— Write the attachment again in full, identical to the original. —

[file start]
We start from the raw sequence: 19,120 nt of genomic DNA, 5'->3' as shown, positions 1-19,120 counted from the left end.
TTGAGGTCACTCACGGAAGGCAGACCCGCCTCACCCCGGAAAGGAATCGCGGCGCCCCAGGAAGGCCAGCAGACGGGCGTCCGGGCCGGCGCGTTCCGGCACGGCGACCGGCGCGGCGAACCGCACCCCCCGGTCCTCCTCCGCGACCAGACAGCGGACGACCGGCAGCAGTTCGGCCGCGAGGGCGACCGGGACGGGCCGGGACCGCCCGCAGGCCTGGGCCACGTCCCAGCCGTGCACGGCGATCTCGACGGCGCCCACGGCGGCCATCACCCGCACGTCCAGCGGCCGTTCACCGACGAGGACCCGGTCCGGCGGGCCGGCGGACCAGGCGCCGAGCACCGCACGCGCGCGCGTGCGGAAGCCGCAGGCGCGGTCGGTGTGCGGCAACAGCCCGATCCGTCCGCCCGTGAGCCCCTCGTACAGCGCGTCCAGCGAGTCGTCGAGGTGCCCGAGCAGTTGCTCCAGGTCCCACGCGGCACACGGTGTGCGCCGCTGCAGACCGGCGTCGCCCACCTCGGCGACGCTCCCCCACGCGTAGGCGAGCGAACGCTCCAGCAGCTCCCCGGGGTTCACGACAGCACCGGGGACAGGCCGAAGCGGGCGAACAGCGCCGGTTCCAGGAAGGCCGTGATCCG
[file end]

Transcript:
We start from the raw sequence: 19,120 nt of genomic DNA, 5'->3' as shown, positions 1-19,120 counted from the left end.
TTGAGGTCACTCACGGAAGGCAGACCCGCCTCACCCCGGAAAGGAATCGCGGCGCCCCAGGAAGGCCAGCAGACGGGCGTCCGGGCCGGCGCGTTCCGGCACGGCGACCGGCGCGGCGAACCGCACCCCCCGGTCCTCCTCCGCGACCAGACAGCGGACGACCGGCAGCAGTTCGGCCGCGAGGGCGACCGGGACGGGCCGGGACCGCCCGCAGGCCTGGGCCACGTCCCAGCCGTGCACGGCGATCTCGACGGCGCCCACGGCGGCCATCACCCGCACGTCCAGCGGCCGTTCACCGACGAGGACCCGGTCCGGCGGGCCGGCGGACCAGGCGCCGAGCACCGCACGCGCGCGCGTGCGGAAGCCGCAGGCGCGGTCGGTGTGCGGCAACAGCCCGATCCGTCCGCCCGTGAGCCCCTCGTACAGCGCGTCCAGCGAGTCGTCGAGGTGCCCGAGCAGTTGCTCCAGGTCCCACGCGGCACACGGTGTGCGCCGCTGCAGACCGGCGTCGCCCACCTCGGCGACGCTCCCCCACGCGTAGGCGAGCGAACGCTCCAGCAGCTCCCCGGGGTTCACGACAGCACCGGGGACAGGCCGAAGCGGGCGAACAGCGCCGGTTCCAGGAAGGCCGTGATCCG